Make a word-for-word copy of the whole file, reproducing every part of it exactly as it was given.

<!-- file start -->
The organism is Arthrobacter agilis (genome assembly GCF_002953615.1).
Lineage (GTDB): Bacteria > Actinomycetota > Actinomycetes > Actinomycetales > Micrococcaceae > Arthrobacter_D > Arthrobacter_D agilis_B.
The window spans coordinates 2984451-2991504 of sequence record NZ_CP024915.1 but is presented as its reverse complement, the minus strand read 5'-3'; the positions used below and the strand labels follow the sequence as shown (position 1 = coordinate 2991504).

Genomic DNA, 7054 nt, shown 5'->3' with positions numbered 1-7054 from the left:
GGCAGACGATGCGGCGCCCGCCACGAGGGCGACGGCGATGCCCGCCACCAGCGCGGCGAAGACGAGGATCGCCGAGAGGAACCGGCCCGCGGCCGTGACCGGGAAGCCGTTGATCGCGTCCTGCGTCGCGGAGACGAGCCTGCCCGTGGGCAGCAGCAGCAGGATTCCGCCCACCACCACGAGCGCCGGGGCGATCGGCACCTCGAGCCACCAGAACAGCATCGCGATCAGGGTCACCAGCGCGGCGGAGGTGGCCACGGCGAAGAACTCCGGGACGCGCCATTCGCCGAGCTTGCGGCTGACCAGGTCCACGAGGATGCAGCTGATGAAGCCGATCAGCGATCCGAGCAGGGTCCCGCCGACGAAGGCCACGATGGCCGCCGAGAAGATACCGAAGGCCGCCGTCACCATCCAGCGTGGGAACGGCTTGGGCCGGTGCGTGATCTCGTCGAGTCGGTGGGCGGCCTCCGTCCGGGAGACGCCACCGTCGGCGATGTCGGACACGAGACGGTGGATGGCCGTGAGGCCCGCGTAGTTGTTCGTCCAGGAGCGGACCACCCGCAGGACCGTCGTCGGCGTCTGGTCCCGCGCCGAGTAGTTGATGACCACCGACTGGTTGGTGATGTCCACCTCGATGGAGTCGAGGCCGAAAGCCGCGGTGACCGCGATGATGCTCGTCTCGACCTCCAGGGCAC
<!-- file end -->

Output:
The organism is Arthrobacter agilis (genome assembly GCF_002953615.1).
Lineage (GTDB): Bacteria > Actinomycetota > Actinomycetes > Actinomycetales > Micrococcaceae > Arthrobacter_D > Arthrobacter_D agilis_B.
The window spans coordinates 2984451-2991504 of sequence record NZ_CP024915.1 but is presented as its reverse complement, the minus strand read 5'-3'; the positions used below and the strand labels follow the sequence as shown (position 1 = coordinate 2991504).

Genomic DNA, 7054 nt, shown 5'->3' with positions numbered 1-7054 from the left:
GGCAGACGATGCGGCGCCCGCCACGAGGGCGACGGCGATGCCCGCCACCAGCGCGGCGAAGACGAGGATCGCCGAGAGGAACCGGCCCGCGGCCGTGACCGGGAAGCCGTTGATCGCGTCCTGCGTCGCGGAGACGAGCCTGCCCGTGGGCAGCAGCAGCAGGATTCCGCCCACCACCACGAGCGCCGGGGCGATCGGCACCTCGAGCCACCAGAACAGCATCGCGATCAGGGTCACCAGCGCGGCGGAGGTGGCCACGGCGAAGAACTCCGGGACGCGCCATTCGCCGAGCTTGCGGCTGACCAGGTCCACGAGGATGCAGCTGATGAAGCCGATCAGCGATCCGAGCAGGGTCCCGCCGACGAAGGCCACGATGGCCGCCGAGAAGATACCGAAGGCCGCCGTCACCATCCAGCGTGGGAACGGCTTGGGCCGGTGCGTGATCTCGTCGAGTCGGTGGGCGGCCTCCGTCCGGGAGACGCCACCGTCGGCGATGTCGGACACGAGACGGTGGATGGCCGTGAGGCCCGCGTAGTTGTTCGTCCAGGAGCGGACCACCCGCAGGACCGTCGTCGGCGTCTGGTCCCGCGCCGAGTAGTTGATGACCACCGACTGGTTGGTGATGTCCACCTCGATGGAGTCGAGGCCGAAAGCCGCGGTGACCGCGATGATGCTCGTCTCGACCTCCAGGGCAC